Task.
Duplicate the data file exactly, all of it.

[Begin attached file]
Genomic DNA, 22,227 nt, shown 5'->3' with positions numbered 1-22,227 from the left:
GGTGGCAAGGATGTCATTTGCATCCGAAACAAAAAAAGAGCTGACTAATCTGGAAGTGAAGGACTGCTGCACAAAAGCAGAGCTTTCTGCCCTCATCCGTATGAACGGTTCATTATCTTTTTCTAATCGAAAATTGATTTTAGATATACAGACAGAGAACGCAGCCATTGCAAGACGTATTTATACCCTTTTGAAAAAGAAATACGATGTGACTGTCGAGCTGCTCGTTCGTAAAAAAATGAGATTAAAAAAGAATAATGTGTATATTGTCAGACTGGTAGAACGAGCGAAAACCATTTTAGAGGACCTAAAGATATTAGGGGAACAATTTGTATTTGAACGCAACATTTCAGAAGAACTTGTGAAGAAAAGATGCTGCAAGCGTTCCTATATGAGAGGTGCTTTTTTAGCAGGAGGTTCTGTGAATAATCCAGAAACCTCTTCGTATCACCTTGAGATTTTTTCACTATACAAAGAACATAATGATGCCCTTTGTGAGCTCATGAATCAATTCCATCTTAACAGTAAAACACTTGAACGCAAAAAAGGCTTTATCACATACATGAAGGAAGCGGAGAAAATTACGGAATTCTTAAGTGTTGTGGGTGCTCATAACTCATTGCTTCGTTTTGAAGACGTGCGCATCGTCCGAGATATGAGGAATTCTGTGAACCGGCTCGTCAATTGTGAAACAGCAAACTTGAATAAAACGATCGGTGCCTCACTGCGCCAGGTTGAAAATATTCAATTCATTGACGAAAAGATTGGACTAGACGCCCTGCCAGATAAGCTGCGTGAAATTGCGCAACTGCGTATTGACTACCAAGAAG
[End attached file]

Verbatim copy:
Genomic DNA, 22,227 nt, shown 5'->3' with positions numbered 1-22,227 from the left:
GGTGGCAAGGATGTCATTTGCATCCGAAACAAAAAAAGAGCTGACTAATCTGGAAGTGAAGGACTGCTGCACAAAAGCAGAGCTTTCTGCCCTCATCCGTATGAACGGTTCATTATCTTTTTCTAATCGAAAATTGATTTTAGATATACAGACAGAGAACGCAGCCATTGCAAGACGTATTTATACCCTTTTGAAAAAGAAATACGATGTGACTGTCGAGCTGCTCGTTCGTAAAAAAATGAGATTAAAAAAGAATAATGTGTATATTGTCAGACTGGTAGAACGAGCGAAAACCATTTTAGAGGACCTAAAGATATTAGGGGAACAATTTGTATTTGAACGCAACATTTCAGAAGAACTTGTGAAGAAAAGATGCTGCAAGCGTTCCTATATGAGAGGTGCTTTTTTAGCAGGAGGTTCTGTGAATAATCCAGAAACCTCTTCGTATCACCTTGAGATTTTTTCACTATACAAAGAACATAATGATGCCCTTTGTGAGCTCATGAATCAATTCCATCTTAACAGTAAAACACTTGAACGCAAAAAAGGCTTTATCACATACATGAAGGAAGCGGAGAAAATTACGGAATTCTTAAGTGTTGTGGGTGCTCATAACTCATTGCTTCGTTTTGAAGACGTGCGCATCGTCCGAGATATGAGGAATTCTGTGAACCGGCTCGTCAATTGTGAAACAGCAAACTTGAATAAAACGATCGGTGCCTCACTGCGCCAGGTTGAAAATATTCAATTCATTGACGAAAAGATTGGACTAGACGCCCTGCCAGATAAGCTGCGTGAAATTGCGCAACTGCGTATTGACTACCAAGAAG